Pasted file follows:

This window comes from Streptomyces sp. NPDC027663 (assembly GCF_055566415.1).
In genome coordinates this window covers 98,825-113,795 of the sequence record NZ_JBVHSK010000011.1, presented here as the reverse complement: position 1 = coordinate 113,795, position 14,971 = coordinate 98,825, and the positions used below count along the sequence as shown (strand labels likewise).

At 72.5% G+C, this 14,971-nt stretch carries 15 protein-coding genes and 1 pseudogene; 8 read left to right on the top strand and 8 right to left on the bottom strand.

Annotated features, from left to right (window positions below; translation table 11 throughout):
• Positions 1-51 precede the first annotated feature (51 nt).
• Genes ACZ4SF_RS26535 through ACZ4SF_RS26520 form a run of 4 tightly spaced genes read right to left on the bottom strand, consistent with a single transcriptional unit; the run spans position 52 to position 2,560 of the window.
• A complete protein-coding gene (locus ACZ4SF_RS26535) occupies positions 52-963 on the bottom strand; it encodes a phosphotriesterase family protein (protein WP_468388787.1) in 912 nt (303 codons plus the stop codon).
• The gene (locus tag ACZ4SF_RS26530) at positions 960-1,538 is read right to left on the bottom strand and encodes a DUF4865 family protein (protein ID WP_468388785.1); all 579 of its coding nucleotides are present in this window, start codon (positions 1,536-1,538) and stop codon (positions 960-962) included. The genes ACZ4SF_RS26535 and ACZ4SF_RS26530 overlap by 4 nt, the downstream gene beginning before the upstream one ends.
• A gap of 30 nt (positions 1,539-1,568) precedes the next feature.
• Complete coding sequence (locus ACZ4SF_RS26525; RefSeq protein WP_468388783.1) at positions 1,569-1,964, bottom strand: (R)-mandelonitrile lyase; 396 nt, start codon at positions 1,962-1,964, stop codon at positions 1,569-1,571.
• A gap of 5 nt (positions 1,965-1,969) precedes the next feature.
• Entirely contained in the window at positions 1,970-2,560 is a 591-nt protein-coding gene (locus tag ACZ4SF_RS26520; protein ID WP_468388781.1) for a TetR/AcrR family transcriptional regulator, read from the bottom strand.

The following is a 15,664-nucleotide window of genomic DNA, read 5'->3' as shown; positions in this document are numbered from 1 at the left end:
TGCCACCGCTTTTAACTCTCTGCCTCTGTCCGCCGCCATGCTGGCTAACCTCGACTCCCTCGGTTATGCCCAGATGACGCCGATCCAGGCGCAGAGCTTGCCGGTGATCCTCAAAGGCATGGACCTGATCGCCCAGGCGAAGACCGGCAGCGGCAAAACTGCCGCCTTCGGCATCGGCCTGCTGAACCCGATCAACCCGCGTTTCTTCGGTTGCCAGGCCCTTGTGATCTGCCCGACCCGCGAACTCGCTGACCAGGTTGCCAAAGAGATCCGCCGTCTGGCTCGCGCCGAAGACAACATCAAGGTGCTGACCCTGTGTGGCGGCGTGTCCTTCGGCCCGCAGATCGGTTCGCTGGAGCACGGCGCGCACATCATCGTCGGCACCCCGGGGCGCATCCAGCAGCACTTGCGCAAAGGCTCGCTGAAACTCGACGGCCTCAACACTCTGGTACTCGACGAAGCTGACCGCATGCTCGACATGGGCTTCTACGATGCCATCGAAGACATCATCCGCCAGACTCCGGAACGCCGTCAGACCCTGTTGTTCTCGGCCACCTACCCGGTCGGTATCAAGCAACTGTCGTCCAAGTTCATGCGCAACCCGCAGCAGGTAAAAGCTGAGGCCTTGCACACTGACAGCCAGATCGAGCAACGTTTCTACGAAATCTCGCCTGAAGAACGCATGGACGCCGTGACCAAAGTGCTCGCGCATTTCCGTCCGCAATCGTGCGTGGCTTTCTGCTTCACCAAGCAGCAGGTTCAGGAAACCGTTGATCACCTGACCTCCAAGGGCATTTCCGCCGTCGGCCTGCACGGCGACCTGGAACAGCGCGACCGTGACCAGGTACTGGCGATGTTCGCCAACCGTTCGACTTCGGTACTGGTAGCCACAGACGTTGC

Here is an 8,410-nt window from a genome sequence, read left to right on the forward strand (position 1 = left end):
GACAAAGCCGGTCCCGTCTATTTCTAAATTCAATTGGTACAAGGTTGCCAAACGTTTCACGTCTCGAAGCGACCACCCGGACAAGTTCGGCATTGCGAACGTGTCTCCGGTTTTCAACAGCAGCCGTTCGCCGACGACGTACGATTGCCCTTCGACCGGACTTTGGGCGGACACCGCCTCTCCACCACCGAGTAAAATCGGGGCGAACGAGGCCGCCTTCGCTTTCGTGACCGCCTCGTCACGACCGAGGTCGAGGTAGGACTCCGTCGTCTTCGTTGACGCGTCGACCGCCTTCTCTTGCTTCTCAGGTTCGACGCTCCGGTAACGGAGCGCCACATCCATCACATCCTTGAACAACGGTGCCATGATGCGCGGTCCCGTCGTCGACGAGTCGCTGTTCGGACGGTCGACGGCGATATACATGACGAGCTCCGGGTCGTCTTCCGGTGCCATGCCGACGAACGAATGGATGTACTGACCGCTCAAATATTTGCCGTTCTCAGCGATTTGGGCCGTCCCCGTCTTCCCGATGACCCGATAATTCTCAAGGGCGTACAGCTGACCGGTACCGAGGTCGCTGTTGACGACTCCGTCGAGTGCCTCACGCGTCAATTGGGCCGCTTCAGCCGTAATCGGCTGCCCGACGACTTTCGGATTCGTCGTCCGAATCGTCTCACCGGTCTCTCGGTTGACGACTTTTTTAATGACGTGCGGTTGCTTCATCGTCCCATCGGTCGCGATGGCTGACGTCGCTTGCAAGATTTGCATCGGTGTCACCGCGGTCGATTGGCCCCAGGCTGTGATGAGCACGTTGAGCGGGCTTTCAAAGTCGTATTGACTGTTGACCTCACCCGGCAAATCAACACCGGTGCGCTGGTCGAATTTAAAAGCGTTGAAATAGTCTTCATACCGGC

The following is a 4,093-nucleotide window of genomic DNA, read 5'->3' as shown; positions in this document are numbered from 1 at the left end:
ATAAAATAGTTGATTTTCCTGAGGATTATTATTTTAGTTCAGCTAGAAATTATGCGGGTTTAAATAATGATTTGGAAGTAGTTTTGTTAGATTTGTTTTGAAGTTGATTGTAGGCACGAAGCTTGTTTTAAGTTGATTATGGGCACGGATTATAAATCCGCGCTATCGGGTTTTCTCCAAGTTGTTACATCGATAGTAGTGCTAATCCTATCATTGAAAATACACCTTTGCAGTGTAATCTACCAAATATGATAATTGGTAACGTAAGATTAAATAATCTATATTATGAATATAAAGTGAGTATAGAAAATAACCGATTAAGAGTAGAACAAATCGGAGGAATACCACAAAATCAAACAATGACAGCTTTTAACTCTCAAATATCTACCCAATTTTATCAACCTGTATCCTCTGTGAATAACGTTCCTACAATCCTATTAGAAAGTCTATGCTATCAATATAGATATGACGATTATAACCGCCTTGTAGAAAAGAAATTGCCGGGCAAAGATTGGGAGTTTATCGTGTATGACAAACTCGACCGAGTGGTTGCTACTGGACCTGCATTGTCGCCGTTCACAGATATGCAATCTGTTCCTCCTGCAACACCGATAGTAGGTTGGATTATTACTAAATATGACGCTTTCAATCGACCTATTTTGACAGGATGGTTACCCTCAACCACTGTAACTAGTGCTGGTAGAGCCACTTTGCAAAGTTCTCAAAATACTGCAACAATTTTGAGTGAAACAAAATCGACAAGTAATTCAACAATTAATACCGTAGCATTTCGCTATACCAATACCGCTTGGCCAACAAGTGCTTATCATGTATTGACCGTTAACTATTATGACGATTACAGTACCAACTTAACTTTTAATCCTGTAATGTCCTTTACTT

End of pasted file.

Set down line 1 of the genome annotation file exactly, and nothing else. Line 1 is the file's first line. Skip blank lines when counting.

This window comes from Streptomyces sp. NPDC027663 (assembly GCF_055566415.1).